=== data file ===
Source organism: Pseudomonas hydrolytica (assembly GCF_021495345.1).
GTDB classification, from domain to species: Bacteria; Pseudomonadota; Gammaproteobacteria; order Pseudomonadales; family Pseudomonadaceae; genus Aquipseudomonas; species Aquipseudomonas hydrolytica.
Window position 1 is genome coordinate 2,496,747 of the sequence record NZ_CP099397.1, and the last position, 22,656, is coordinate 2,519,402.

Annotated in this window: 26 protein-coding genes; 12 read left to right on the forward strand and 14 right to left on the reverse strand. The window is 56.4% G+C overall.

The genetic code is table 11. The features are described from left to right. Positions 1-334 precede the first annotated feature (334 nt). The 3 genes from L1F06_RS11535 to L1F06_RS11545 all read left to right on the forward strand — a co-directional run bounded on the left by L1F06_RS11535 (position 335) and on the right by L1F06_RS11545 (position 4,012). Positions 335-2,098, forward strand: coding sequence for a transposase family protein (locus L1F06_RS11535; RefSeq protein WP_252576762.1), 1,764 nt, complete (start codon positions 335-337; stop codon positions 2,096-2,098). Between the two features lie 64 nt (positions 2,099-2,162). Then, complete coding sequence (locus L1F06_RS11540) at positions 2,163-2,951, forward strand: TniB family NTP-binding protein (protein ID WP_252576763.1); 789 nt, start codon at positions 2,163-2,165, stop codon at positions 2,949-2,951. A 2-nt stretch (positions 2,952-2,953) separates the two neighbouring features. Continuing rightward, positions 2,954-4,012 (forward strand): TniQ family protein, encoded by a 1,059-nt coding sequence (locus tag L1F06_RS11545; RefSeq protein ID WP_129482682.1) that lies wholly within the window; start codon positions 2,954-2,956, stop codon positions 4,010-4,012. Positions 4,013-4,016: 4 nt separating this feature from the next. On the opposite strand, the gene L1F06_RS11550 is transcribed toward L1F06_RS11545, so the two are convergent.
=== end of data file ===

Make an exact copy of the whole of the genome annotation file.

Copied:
Source organism: Pseudomonas hydrolytica (assembly GCF_021495345.1).
GTDB classification, from domain to species: Bacteria; Pseudomonadota; Gammaproteobacteria; order Pseudomonadales; family Pseudomonadaceae; genus Aquipseudomonas; species Aquipseudomonas hydrolytica.
Window position 1 is genome coordinate 2,496,747 of the sequence record NZ_CP099397.1, and the last position, 22,656, is coordinate 2,519,402.

Annotated in this window: 26 protein-coding genes; 12 read left to right on the forward strand and 14 right to left on the reverse strand. The window is 56.4% G+C overall.

The genetic code is table 11. The features are described from left to right. Positions 1-334 precede the first annotated feature (334 nt). The 3 genes from L1F06_RS11535 to L1F06_RS11545 all read left to right on the forward strand — a co-directional run bounded on the left by L1F06_RS11535 (position 335) and on the right by L1F06_RS11545 (position 4,012). Positions 335-2,098, forward strand: coding sequence for a transposase family protein (locus L1F06_RS11535; RefSeq protein WP_252576762.1), 1,764 nt, complete (start codon positions 335-337; stop codon positions 2,096-2,098). Between the two features lie 64 nt (positions 2,099-2,162). Then, complete coding sequence (locus L1F06_RS11540) at positions 2,163-2,951, forward strand: TniB family NTP-binding protein (protein ID WP_252576763.1); 789 nt, start codon at positions 2,163-2,165, stop codon at positions 2,949-2,951. A 2-nt stretch (positions 2,952-2,953) separates the two neighbouring features. Continuing rightward, positions 2,954-4,012 (forward strand): TniQ family protein, encoded by a 1,059-nt coding sequence (locus tag L1F06_RS11545; RefSeq protein ID WP_129482682.1) that lies wholly within the window; start codon positions 2,954-2,956, stop codon positions 4,010-4,012. Positions 4,013-4,016: 4 nt separating this feature from the next. On the opposite strand, the gene L1F06_RS11550 is transcribed toward L1F06_RS11545, so the two are convergent.